- 5 decisions made
- 5 applications connected
- Five hundred clicks.
Some enterprises follow a different approach and start with complex processes that they have not automated otherwise, which more often than not results in failures or lesser than 50% automation of a process. It is always good to pick up processes that have a direct business value so that “good” results realized from “automation with RPA” are significant enough in the eyes of the business, and then they are more amenable for a “go ahead” for a wider-implementation of RPA.
Business-IT alignment is key, there is no secret sauce to success in RPA implementation
While Business-IT alignment in not-so-easy to achieve, there is no workaround available if RPA has to be institutionalized at an enterprise level. If IT is not on board and lines-of-business (LoBs) have a free run in picking up RPA tools, which they think are appropriate for their purposes, there can be a plethora of automation software creating a spaghetti architecture that is difficult to manage and maintain. The occurrence of a data breach cannot be ruled out as well. We have seen the issues with the rise of “Shadow IT” in enterprises and discrete RPA initiatives without IT’s oversight can potentially create a similar scenario.
From a similar perspective, setting up an automation center of excellence (CoE) can provide a structured approach to how RPA initiatives are implemented and governed. Then there is a need for “change management”, with digital workforce becoming a part of the overall enterprise workforce. Development of internal skills and competency for RPA implementation can be handled via an automation CoE. It is therefore easy to understand that “LOB-led and IT governed” implementations are less likely to result in “avoidable” failures. RPA is definitely a tool aimed at less-skilled users targeting non-invasive integration at the UI level (i.e. surface automation), but that does not imply that IT does not have a role to play in RPA implementations.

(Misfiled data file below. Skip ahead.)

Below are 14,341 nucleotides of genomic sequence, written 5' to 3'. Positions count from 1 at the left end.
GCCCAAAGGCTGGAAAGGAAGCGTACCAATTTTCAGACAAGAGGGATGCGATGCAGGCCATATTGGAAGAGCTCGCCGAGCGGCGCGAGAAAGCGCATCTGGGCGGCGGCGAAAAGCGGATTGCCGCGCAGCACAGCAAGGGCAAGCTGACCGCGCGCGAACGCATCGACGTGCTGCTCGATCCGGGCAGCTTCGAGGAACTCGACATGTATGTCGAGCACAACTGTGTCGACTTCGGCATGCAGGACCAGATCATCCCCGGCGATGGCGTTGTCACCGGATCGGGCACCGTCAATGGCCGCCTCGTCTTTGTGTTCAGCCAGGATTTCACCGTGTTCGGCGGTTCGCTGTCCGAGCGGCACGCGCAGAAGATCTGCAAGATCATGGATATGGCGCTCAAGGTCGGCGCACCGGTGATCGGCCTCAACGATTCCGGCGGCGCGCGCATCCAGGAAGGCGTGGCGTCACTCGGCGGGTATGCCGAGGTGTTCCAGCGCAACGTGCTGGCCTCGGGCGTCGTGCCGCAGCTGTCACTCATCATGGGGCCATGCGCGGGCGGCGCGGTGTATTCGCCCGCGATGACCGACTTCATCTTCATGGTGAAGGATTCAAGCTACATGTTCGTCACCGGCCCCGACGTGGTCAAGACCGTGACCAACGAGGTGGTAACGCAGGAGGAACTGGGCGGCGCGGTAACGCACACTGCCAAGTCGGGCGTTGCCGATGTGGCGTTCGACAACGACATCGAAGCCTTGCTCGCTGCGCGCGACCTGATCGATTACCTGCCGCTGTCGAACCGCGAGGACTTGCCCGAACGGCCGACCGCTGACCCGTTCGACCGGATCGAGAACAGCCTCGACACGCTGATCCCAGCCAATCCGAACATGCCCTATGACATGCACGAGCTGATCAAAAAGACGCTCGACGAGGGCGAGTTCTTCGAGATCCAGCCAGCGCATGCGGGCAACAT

Another cause of failure in scaling RPA is enterprises’ decision to go with a consulting or professional services partner that does not have required process or domain expertise. If one does not understand the nuances of how specific processes work in a vertical industry, there are likely to be gaps that lead to several process iterations and bot script development exercises, and still a greater degree of automation may remain elusive. Look for a strategic partner that has substantial process and domain expertise, and has delivered large-scale implementations in the past. This would safeguard, to a great extent, against failures in the future. With the current RPA hype, many a times enterprises are sold RPA software licenses for use cases that are not at all a good fit. Trying to deliver that specific use case can be a daunting task, with far lesser degree of automation realized, that too after months of time, effort, and professional services costs. It is better to avoid such situations and instead work with a strategic partner that can handhold in the starting phases and later help in developing internal skills and competency within the enterprise.
*Source: Deloitte Insights, Automation with intelligence, 2019
**Use the Rule of Five to Find the Right RPA Process, Forrester, 2018